Whether it was the 13th or 15th might not have mattered because the check was for $1,380, a $210 overpayment, Green said. That delayed the process. The state received a second check for the right amount on June 27, he said.
But by that time, Neville said, employees in the department's alcohol enforcement division didn't have time to process the renewals before they were laid off. On top of that, he said, the computer database they use to process renewals was taken offline along with some other systems so the department's skeleton IT crew can concentrate on maintaining more critical systems relied upon by law enforcement agencies.
... (Retailers are) required to have $20 "buyer's cards" to purchase liquor from wholesalers, and they must be renewed annually by the same laid-off employees that process brand registrations. Hundreds of those cards have expired or will soon.
Words fail. The state thinks it's going to force MillerCoors to pull product over $1,170 ($1,380 minus $210), which it apparently has in hand and may have already taken to the bank? And it's going to stop retailers from selling alcoholic beverages for lack of 20 bucks?
The Minneapolis Start Tribune's Eric Roper reported on the controversy yesterday. Incredibly, he did not cite a single dollar amount in his report. I wonder why? Could it be that if readers knew the small dollar amounts at stake, they would realize that the state, possibly goaded by Mark Dayton and his apparatchiks, might be engaging in arbitrary action for the express purpose of inflicting pain which might somehow work to the governor's political advantage?
If that's Dayton's calculation, we can thankful that it appears not to be working, according to Fox 9 in the Twin Cities (HT BizzyBlog commenter dscott):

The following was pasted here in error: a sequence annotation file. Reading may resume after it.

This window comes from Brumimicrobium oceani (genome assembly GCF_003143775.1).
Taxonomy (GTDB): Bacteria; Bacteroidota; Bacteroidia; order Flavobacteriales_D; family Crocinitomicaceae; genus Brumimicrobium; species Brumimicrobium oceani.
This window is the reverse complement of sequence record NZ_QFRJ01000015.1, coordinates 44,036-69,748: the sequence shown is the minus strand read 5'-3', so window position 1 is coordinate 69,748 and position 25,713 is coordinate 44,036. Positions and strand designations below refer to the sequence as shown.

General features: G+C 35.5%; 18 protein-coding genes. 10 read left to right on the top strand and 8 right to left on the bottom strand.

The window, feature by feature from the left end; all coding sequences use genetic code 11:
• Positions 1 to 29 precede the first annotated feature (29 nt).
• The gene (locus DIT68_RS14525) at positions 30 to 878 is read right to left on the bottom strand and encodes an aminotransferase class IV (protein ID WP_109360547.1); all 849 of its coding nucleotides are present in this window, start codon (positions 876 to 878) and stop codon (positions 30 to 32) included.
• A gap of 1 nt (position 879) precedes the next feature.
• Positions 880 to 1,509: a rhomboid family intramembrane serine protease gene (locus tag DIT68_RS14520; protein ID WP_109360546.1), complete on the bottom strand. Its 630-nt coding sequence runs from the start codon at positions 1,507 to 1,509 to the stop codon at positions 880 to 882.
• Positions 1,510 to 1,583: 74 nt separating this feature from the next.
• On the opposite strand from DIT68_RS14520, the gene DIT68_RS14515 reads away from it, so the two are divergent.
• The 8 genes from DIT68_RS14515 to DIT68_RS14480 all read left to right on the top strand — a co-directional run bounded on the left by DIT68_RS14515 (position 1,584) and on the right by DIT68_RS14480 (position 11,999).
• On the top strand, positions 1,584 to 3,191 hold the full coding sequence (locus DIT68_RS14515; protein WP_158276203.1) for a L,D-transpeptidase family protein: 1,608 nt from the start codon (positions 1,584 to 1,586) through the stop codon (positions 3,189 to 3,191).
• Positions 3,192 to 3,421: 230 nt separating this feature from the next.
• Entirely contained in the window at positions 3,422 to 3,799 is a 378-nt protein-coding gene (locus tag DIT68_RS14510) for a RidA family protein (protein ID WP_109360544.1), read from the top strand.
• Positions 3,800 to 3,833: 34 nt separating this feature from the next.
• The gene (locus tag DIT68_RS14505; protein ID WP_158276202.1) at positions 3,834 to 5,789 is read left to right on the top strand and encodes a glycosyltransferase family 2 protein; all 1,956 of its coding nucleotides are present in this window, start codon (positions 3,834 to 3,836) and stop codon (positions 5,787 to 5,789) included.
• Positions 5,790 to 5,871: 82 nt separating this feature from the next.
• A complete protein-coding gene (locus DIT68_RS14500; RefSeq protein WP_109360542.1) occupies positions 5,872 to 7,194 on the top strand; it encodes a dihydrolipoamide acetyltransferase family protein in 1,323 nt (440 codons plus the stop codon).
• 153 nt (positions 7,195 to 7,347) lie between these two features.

Governor, Republicans Discuss Ending Minnesota Shutdown
Minnesota Gov. Mark Dayton and Republican leaders went behind closed doors at 2 p.m. Thursday to discuss a budget proposal and some additional conditions that could end the state government shutdown.
The meeting comes after the governor sent a letter Thursday morning to House Speaker Kurt Zellers and Senate Majority Leader Amy Koch, saying he "reluctantly" agrees to accept the Republican budget proposal from June 30 if it will end the government shutdown.
“Despite my serious reservations about your plan, I have concluded that continuing the state government shutdown would be even more destructive for too many Minnesotans,” Dayton wrote in the letter. “Therefore, I am willing to agree to something I do not agree with – your proposal – in order to spare our citizens and our state from further damage.”
Dayton said accepting the offer, with conditions, would bridge a $1.4 billion gap between him and the Republican leadership without any more drastic cuts to to essential services.
"If this gets resolved and gets Minnesota back to work in the next few days, then it doesn't matter what people say about me,” Dayton said.
It would appear that the citizens of the Gopher State are the beneficiaries of Republican legislators who have stood their ground. One would hope that John Boehner, Mitch McConnell, Barack Obama, and Harry Reid are taking note.
Cross-posted at BizzyBlog.com.